In today’s A Lab Aloft blog entry Camille Alleyne, Ed.D., assistant program scientist for the International Space Station Program Science Office, shares with readers the role of model organisms in microgravity research.
Have you ever thought about why biologists use the term “model organism?” This does not imply that these particular species set an example for the others in their genus. Rather, they have characteristics that allow them easily to be maintained, reproduced and studied in a laboratory. Conducting basic research on model organisms also helps researchers better understand the cellular and molecular workings of the human body, in addition to how diseases propagate. This is because the origins of all living species evolved from the same life process that is shared by all living things.
Model organisms can be plants, microbes (e.g., yeast) or animals (e.g., flies, fish, worms and rodents), all of which are widely studied and have a genetic makeup that is relatively well-documented and well-understood by scientists. Researchers favor these organisms because they grow relatively quickly and have short generation times, meaning that they swiftly produce offspring. They also are usually inexpensive to work with and are quite accessible, making them ideal for experimentation.
Aboard the International Space Station, researchers conducting studies on animal and plant biology disciplines also prefer to use model organisms. In several investigations, scientists use these test subjects to advance their knowledge of the fundamental biological processes, as they are already well-known in the specific species based on ground experimentation.
Researchers use model organisms to study how microgravity affects cells. Examining the impacts of the space environment on an organism’s development; growth; and physiological, psychological and aging processes can lead to a better understanding of certain diseases and issues associated with human health.
Cells behave differently in space than on Earth because the fluids in which the cells exist move differently in the microgravity environment. The fundamental nature of the cell changes, including its shape and structure, how signals pass back and forth between cells, how they differentiate or split, how they grow or metabolize and alterations to the tissue in which cells live. Developmental biologists can learn much from these adaptations.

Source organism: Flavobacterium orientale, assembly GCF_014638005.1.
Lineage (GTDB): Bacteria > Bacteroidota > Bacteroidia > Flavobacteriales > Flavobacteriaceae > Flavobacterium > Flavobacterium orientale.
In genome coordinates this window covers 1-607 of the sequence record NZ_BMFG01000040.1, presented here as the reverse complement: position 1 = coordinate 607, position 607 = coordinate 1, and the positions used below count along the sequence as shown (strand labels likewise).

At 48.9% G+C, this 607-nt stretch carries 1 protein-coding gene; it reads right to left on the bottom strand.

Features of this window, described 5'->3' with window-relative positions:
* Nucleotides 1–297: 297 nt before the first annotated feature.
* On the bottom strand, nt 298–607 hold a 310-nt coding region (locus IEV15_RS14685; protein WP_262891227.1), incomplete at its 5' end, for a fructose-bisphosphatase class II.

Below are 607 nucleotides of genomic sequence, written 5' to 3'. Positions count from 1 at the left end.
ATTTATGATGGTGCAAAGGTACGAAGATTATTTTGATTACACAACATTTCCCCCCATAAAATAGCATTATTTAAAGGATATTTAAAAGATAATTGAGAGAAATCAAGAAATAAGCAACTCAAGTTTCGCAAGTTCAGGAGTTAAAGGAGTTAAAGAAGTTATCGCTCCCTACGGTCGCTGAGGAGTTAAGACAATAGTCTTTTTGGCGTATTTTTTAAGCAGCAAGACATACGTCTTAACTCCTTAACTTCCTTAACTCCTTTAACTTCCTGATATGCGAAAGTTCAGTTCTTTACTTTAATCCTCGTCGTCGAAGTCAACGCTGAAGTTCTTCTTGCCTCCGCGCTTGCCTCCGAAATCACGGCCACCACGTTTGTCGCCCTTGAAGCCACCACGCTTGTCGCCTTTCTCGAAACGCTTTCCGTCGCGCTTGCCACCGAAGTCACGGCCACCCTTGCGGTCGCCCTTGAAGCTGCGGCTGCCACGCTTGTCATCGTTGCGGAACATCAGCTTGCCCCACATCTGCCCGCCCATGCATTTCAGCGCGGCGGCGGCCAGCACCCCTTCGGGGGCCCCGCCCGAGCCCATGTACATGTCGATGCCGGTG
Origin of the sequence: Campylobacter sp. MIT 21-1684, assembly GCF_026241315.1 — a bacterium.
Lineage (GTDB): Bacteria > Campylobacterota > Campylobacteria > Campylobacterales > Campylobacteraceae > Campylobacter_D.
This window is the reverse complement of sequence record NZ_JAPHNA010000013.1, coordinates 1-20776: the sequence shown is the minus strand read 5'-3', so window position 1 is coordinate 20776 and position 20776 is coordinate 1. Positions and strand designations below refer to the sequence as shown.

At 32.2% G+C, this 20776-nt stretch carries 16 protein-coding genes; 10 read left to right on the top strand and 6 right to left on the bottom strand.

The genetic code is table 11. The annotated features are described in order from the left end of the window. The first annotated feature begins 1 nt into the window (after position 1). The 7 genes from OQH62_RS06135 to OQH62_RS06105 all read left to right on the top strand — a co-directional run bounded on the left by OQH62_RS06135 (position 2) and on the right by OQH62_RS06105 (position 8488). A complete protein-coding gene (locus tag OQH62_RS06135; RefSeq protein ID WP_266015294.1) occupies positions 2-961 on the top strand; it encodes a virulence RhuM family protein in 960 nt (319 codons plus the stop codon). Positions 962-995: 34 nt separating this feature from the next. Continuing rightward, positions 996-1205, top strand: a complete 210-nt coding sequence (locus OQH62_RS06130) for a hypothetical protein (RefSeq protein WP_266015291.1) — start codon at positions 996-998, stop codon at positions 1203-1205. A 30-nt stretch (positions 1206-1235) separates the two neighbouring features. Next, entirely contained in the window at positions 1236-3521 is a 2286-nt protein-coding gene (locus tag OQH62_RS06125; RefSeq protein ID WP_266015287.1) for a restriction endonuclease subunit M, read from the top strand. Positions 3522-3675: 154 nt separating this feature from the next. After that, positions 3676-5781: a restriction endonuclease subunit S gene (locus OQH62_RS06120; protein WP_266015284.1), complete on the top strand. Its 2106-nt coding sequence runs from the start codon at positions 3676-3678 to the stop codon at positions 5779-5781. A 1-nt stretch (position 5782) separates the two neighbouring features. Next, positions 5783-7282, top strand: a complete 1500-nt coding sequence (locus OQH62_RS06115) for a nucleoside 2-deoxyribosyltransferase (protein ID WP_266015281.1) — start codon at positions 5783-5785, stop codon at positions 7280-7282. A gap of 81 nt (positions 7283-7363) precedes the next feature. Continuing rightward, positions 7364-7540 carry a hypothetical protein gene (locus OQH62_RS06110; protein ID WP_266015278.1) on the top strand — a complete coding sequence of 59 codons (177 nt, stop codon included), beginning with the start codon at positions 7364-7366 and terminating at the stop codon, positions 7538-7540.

The Biological Research in Canisters (BRIC) experiment series of space station investigations, for instance, focuses on the area of plant biology. The study uses the thale cress (Arabidopsis thaliana) as its model organism. Scientists look at the fundamental molecular biological responses and gene expression of these plants to the microgravity environment. This small, flowering plant already has a well-sequenced genome—meaning researchers already have a map for the heredity of organism’s genetic traits. These traits are what control the characteristics of an organism, such as how it looks, behaves and develops over time.
Thale cress is approximately three- to seven-tenths of an inch tall and can produce offspring in large quantities in about six weeks. It also has the advantage of a small genome size—so it’s not complicated to study—and an abundance of available genetic mutants—which allows for varied areas of research focus. Specifically in the BRIC-16 investigation, Anna-Lisa Paul, Ph.D., and Robert Ferl, Ph.D., at the University of Florida in Gainesville examined the changes in the genome sequencing and DNA of these plants. Results assisted space researchers in understanding how to maintain food quality and quantity for long-duration spaceflights, in addition to how to provide and maintain life-support systems. There also are Earth applications, including understanding basic plant processes that may increase our ability to control more effectively plants for agriculture purposes.
In the area of animal biology, there are numerous investigations that use a variety of model species as subjects. In the Micro-5 investigation, principal investigator Cheryl Nickerson, Ph.D., of Arizona State University—along with co-principal investigators Charlie Mark Ott, Ph.D., of NASA’s Johnson Space Center in Houston; Catherine Conley, Ph.D., at NASA’s Ames Research Center at Moffett Field, Calif.; and Dr. John Alverdy, University of Chicago—use an organism referred to as Caenorhabditis elegans. This human surrogate model helps us better understand the risks of flight inflections to astronauts during long-duration spaceflight.
C. elegans are free-living, transparent nematodes, or roundworms, that live in temperate soil environments. They are inexpensive and easy to grow in large quantities—producing offspring with a generation time of about three days. Members of this species have the same organ systems as other animals, making it a great model organism choice. In this study, C. elegans will be infected with the salmonella (Salmonella typhimurium) microbe, which causes food poisoning in humans and is known to become more virulent in microgravity—meaning it increases its disease causing potential. Studying this host-pathogen combination provided researchers with insight into how this bacterium will respond in space explorers, if infected. The knowledge lays a solid foundation for the development of vaccines and other novel treatments for infectious diseases.